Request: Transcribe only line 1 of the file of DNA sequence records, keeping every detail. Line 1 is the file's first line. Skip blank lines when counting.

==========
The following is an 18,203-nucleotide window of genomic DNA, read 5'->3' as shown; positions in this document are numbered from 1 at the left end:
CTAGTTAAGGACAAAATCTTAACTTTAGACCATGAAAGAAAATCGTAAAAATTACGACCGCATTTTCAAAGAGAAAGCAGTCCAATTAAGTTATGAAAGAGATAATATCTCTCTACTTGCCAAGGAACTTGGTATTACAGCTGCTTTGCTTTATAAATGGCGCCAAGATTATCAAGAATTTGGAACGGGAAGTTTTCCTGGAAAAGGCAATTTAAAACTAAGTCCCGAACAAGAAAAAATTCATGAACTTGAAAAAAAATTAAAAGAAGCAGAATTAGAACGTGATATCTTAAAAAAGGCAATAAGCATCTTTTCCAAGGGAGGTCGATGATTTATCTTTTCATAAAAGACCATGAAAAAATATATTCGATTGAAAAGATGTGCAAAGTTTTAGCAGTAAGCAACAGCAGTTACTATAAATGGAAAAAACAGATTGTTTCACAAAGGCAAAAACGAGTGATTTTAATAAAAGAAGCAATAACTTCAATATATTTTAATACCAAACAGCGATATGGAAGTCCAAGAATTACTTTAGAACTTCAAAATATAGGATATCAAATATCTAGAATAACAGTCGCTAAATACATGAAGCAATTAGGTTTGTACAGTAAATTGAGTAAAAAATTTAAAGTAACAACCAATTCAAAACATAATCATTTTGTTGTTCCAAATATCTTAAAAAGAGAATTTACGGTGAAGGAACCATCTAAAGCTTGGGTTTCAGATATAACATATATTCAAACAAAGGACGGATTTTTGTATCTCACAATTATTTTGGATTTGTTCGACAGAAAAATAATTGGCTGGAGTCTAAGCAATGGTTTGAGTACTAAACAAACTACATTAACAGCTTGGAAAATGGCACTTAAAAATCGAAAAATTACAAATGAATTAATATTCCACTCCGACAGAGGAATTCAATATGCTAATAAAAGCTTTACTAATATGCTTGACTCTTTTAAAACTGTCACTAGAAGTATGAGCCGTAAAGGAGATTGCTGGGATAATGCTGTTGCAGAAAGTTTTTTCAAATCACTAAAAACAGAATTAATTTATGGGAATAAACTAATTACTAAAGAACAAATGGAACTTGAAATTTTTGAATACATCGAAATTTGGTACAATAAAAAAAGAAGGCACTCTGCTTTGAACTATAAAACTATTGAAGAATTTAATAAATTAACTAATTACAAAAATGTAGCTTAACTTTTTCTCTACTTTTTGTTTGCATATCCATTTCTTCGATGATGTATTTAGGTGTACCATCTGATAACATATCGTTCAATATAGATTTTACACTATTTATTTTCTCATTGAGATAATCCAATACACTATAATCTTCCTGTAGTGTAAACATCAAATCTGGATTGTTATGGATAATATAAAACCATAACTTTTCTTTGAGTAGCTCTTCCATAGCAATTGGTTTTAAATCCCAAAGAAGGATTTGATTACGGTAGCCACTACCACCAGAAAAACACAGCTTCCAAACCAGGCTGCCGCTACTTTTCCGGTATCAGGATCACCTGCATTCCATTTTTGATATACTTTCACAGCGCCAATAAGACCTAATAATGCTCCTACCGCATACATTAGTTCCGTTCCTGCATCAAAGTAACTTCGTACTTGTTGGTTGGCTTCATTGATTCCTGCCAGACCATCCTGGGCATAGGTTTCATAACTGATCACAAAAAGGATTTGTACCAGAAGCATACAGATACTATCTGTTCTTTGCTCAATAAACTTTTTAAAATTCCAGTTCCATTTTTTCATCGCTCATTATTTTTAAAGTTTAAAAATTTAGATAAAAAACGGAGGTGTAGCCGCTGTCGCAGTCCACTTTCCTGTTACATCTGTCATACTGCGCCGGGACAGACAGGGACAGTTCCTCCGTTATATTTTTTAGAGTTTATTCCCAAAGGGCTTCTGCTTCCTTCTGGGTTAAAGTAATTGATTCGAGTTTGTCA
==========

The following is an 18,203-nucleotide window of genomic DNA, read 5'->3' as shown; positions in this document are numbered from 1 at the left end: